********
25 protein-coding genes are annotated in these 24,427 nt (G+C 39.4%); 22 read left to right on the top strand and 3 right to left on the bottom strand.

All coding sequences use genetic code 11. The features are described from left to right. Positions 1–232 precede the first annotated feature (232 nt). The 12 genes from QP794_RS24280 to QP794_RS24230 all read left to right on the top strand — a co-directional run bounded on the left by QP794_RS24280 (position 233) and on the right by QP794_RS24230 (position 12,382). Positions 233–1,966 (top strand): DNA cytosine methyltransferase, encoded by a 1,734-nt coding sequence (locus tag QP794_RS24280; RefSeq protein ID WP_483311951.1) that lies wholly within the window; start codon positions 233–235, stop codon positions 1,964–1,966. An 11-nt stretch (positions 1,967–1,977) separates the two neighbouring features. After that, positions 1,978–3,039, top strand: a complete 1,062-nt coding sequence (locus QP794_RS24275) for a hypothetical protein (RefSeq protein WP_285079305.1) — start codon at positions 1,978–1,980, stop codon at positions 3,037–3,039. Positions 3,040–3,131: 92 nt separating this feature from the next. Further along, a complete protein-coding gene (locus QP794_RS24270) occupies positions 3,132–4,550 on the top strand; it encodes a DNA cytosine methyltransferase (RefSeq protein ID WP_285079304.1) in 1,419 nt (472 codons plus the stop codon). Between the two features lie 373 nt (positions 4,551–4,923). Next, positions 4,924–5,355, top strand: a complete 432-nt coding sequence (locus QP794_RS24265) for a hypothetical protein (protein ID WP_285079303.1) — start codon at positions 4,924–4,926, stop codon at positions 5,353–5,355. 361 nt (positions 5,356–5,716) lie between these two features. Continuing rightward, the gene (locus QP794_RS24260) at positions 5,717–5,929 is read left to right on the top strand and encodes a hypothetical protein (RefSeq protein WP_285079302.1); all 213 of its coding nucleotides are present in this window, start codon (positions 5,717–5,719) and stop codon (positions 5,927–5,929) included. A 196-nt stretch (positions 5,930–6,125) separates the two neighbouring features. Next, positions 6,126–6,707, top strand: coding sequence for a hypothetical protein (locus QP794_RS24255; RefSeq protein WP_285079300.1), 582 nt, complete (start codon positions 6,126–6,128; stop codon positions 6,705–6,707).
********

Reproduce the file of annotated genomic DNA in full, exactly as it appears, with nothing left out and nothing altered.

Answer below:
25 protein-coding genes are annotated in these 24,427 nt (G+C 39.4%); 22 read left to right on the top strand and 3 right to left on the bottom strand.

All coding sequences use genetic code 11. The features are described from left to right. Positions 1–232 precede the first annotated feature (232 nt). The 12 genes from QP794_RS24280 to QP794_RS24230 all read left to right on the top strand — a co-directional run bounded on the left by QP794_RS24280 (position 233) and on the right by QP794_RS24230 (position 12,382). Positions 233–1,966 (top strand): DNA cytosine methyltransferase, encoded by a 1,734-nt coding sequence (locus tag QP794_RS24280; RefSeq protein ID WP_483311951.1) that lies wholly within the window; start codon positions 233–235, stop codon positions 1,964–1,966. An 11-nt stretch (positions 1,967–1,977) separates the two neighbouring features. After that, positions 1,978–3,039, top strand: a complete 1,062-nt coding sequence (locus QP794_RS24275) for a hypothetical protein (RefSeq protein WP_285079305.1) — start codon at positions 1,978–1,980, stop codon at positions 3,037–3,039. Positions 3,040–3,131: 92 nt separating this feature from the next. Further along, a complete protein-coding gene (locus QP794_RS24270) occupies positions 3,132–4,550 on the top strand; it encodes a DNA cytosine methyltransferase (RefSeq protein ID WP_285079304.1) in 1,419 nt (472 codons plus the stop codon). Between the two features lie 373 nt (positions 4,551–4,923). Next, positions 4,924–5,355, top strand: a complete 432-nt coding sequence (locus QP794_RS24265) for a hypothetical protein (protein ID WP_285079303.1) — start codon at positions 4,924–4,926, stop codon at positions 5,353–5,355. 361 nt (positions 5,356–5,716) lie between these two features. Continuing rightward, the gene (locus QP794_RS24260) at positions 5,717–5,929 is read left to right on the top strand and encodes a hypothetical protein (RefSeq protein WP_285079302.1); all 213 of its coding nucleotides are present in this window, start codon (positions 5,717–5,719) and stop codon (positions 5,927–5,929) included. A 196-nt stretch (positions 5,930–6,125) separates the two neighbouring features. Next, positions 6,126–6,707, top strand: coding sequence for a hypothetical protein (locus QP794_RS24255; RefSeq protein WP_285079300.1), 582 nt, complete (start codon positions 6,126–6,128; stop codon positions 6,705–6,707).